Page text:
Theoretical Computer Science (TCS) is the most fundamental research area in computer science, and it historically has given foundations of IT design. In this talk, I would like to explain the contribution of TCS to big data analysis, and introduce research activities of collaborative projects of TCS and Big Data Analysis in Japan.

Prof. Dr. Ryosuke Shibasaki

Center for Spatial Information Science and Division of Environmental Studies Department of Socio-Cultural and Socio-Physical Environmental Studies, The University of Tokyo, Kashiwa Campus


Ryosuke Shibasaki is a professor at the Center for Spatial Information Science, University of Tokyo. His research interests cover geospatial data acquisition, data assimilation for moving objects like people and vehicles, geo-intelligence, and context-aware services based on personal behavior model. He obtained a Ph.D. in remote sensing/GIS from the University of Tokyo in 1986. His past work experience includes associate professor at the Department of Civil Engineering (1988-1991) and at the Institute of Industrial Science, the University of Tokyo (1991-98), professor at the Center for Spatial Information Science (1998-present), and director of the University of Tokyo (2005-2010). He was a former president of the Asian GIS Association and former president of the GIS Association of Japan. He served as board member of the Japanese Society of Photogrammetry and Remote Sensing, the Infrastructure Implementation Board (IIB) and Group of Earth Observations (GEO), and as member of Scientific Committee of WDS (World Data System) and ICSU (International Council of Scientific Union).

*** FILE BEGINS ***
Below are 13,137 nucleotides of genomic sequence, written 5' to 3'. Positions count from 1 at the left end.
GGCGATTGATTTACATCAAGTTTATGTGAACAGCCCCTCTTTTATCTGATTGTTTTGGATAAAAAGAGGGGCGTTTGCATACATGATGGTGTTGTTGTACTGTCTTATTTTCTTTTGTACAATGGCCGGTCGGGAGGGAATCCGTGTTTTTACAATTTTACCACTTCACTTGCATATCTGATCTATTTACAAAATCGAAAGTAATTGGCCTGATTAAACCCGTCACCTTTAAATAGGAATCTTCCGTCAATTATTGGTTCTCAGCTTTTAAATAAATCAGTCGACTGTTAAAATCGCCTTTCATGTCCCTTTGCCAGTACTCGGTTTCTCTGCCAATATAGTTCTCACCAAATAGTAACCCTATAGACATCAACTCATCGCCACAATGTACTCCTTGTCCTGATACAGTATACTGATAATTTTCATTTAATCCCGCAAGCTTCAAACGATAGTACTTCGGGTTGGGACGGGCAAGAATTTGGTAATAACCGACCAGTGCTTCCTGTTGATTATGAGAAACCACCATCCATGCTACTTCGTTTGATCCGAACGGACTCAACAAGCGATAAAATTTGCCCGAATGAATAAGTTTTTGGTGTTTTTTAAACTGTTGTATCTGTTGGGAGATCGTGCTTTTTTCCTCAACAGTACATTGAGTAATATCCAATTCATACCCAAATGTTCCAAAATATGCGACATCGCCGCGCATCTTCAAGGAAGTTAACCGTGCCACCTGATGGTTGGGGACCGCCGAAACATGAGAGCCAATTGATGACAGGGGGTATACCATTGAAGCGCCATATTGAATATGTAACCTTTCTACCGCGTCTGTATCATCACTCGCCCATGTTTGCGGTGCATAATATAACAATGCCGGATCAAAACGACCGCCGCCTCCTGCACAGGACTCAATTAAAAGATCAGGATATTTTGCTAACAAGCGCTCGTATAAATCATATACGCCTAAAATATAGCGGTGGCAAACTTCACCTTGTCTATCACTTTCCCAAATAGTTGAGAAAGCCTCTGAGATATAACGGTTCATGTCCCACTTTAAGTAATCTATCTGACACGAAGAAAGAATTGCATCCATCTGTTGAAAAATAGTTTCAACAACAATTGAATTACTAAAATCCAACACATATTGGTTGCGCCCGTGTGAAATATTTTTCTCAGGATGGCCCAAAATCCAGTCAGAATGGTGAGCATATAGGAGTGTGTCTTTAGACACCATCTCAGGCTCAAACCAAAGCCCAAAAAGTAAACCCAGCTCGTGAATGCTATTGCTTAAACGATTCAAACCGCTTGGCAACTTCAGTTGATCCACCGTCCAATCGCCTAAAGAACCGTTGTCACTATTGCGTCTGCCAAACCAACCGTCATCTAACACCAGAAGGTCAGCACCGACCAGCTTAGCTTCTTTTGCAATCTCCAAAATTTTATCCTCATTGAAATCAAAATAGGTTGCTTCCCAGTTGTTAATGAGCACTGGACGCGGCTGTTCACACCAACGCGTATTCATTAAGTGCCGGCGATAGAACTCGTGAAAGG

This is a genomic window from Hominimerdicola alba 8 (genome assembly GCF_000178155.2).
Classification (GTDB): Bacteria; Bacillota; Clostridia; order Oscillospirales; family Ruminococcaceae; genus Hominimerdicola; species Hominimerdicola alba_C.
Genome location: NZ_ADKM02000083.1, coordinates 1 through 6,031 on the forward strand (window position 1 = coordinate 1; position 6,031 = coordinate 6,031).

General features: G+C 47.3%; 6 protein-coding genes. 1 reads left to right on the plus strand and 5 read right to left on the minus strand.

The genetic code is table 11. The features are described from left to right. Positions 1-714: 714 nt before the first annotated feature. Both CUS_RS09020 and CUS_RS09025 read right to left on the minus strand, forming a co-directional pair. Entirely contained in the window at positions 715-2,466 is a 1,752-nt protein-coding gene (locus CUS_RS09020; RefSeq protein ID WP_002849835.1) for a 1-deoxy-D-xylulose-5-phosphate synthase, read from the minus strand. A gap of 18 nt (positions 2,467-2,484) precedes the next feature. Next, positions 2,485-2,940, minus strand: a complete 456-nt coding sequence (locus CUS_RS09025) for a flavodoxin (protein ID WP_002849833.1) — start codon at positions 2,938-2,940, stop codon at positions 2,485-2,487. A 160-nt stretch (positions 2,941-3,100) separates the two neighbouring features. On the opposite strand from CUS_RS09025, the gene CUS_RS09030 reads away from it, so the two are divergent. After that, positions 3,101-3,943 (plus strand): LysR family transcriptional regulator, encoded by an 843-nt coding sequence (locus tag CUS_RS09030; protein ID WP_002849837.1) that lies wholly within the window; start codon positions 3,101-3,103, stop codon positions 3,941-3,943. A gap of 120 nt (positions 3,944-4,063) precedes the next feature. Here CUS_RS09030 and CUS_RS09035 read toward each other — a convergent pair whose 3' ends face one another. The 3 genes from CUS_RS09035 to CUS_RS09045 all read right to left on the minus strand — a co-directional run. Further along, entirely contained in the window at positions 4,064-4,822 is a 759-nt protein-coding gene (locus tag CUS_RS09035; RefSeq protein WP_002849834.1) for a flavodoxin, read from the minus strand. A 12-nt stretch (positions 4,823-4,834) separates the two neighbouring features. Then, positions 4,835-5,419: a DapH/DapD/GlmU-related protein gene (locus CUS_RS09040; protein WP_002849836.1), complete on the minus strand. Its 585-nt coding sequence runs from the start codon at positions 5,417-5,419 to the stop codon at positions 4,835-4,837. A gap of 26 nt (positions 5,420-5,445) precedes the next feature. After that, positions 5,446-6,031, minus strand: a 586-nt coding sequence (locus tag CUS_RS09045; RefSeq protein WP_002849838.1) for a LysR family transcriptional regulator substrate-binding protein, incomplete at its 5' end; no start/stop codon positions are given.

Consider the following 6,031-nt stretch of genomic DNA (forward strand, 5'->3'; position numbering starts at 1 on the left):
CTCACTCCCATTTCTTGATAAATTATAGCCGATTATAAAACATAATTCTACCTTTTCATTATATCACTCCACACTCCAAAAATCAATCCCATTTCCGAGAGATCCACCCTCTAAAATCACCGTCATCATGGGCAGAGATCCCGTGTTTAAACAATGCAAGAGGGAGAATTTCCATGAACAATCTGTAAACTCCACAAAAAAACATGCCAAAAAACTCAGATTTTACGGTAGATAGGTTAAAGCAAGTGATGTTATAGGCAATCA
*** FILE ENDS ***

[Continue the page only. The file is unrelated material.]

Challenges of Mobile Big Data: Methodologies and Applications


Along with the penetration of ICT in society and the advance and spread of sensors, measurement instruments and observation equipment for gathering information in the real world, the amount of data obtained from various fields has grown exponentially and continues to become more diverse. Advanced integration and use of big data are expected to bring about science and technology innovation and the creation of intellectual value through new scientific discoveries, with development of the resulting knowledge leading to creation of social and economic value as well as improvement and optimization of services. Particularly mobile devices become normal communication tools for everyone in this modern society. This talk will provide recent advances in methodologies and applications of mobile big data for implementing a great social impact. In order to make scientific discoveries, solve challenging social and economic problems and achieve innovative value creation, large-scale and diverse relevant data which could not be accumulated by individual researchers or organizations will be mutually related and subjected to a high level of integrated analysis. Challenges in the mobile big data are listed and analyzed.

Dr. Virach Sornlertlamvanich

Sirindhorn International Institute of Technology, Thammasat University